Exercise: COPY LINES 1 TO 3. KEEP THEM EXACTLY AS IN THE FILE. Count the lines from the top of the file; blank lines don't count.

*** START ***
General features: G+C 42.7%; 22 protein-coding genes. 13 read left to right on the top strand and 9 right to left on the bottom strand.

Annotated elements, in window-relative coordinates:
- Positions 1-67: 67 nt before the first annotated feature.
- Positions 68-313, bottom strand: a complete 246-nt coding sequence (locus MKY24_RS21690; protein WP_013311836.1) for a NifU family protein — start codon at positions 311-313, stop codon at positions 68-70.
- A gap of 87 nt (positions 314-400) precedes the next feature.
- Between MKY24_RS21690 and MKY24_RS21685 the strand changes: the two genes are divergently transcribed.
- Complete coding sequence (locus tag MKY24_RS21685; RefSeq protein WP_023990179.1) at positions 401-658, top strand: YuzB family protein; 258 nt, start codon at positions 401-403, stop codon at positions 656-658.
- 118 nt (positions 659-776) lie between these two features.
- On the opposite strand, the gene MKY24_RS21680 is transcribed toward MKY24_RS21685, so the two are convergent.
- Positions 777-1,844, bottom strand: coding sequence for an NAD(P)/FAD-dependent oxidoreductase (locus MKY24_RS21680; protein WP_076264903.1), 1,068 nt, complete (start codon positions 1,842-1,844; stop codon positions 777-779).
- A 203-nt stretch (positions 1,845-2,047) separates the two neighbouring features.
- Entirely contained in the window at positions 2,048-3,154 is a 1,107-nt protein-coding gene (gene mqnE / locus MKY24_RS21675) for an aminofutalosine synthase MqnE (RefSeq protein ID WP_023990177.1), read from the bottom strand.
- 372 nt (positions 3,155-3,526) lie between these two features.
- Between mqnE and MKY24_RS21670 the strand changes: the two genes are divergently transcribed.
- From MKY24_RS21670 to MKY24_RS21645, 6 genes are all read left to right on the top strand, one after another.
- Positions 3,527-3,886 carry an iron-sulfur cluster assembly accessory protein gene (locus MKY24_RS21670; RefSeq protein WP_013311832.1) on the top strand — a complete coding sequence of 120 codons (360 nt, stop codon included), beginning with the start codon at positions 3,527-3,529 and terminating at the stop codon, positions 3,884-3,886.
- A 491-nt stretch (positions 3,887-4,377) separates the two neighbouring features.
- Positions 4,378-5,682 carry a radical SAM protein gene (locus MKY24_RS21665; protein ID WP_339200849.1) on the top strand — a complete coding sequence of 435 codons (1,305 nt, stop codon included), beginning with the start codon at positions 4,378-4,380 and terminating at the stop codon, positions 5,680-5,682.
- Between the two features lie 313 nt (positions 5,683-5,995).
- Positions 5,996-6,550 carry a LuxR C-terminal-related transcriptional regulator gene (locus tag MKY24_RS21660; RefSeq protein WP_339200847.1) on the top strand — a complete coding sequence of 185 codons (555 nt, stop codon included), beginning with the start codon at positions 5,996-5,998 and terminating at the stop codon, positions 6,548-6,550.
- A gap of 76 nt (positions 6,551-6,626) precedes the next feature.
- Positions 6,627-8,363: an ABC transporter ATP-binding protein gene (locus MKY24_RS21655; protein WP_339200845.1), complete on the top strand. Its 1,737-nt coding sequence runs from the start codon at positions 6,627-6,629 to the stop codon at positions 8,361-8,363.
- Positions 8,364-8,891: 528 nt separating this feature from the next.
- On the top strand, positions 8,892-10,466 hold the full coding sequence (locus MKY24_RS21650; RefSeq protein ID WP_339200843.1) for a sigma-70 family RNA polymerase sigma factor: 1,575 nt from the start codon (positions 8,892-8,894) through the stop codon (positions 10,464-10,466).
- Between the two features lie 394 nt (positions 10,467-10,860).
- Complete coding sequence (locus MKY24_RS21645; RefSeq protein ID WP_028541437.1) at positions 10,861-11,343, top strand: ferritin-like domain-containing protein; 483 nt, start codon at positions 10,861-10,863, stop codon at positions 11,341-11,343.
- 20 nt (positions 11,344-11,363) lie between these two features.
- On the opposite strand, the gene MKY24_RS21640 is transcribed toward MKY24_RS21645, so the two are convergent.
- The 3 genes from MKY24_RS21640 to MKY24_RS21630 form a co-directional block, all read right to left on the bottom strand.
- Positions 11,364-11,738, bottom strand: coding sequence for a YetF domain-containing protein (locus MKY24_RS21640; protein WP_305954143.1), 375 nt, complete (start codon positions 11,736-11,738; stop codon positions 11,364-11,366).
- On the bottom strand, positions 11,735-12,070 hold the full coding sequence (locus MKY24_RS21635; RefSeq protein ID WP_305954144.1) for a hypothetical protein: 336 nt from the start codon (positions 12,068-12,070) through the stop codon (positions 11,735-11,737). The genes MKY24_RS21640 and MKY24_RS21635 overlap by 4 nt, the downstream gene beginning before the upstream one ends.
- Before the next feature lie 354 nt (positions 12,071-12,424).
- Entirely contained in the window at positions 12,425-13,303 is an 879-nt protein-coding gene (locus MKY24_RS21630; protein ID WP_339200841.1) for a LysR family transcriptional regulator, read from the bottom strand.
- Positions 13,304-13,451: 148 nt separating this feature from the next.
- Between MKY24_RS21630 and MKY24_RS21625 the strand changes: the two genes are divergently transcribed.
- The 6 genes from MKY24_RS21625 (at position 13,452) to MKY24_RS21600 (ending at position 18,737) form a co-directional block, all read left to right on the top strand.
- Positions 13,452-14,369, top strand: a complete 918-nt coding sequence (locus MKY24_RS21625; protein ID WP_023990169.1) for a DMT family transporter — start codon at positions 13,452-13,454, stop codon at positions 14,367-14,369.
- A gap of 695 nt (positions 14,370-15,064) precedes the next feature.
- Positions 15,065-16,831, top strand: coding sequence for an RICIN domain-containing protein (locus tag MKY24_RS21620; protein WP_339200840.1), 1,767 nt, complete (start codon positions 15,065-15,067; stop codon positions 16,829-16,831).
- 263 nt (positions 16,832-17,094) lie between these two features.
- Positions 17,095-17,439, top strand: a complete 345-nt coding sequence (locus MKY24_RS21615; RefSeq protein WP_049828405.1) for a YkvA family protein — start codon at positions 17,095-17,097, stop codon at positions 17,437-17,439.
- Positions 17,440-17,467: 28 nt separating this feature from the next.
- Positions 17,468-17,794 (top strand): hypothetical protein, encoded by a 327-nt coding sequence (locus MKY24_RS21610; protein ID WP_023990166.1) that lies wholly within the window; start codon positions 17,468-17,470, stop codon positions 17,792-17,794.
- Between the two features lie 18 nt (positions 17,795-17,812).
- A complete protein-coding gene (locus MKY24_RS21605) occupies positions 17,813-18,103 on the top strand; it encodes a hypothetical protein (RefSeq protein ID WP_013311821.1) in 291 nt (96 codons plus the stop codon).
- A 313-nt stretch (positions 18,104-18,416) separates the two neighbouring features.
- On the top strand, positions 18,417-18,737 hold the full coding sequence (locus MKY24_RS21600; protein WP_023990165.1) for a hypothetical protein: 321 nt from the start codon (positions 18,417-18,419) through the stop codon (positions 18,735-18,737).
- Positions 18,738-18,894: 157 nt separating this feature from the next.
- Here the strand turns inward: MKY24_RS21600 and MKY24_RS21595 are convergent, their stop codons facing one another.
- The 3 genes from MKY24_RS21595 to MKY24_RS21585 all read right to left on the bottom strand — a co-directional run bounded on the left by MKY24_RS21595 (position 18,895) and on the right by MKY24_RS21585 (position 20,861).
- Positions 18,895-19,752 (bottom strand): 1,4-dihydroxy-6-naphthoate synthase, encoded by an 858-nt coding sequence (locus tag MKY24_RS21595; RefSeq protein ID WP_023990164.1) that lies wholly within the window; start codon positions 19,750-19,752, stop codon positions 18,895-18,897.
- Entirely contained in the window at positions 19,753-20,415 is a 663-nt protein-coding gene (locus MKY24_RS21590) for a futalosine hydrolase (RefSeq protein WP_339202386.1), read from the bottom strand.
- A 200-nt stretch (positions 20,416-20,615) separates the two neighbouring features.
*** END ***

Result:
General features: G+C 42.7%; 22 protein-coding genes. 13 read left to right on the top strand and 9 right to left on the bottom strand.

Annotated elements, in window-relative coordinates:
- Positions 1-67: 67 nt before the first annotated feature.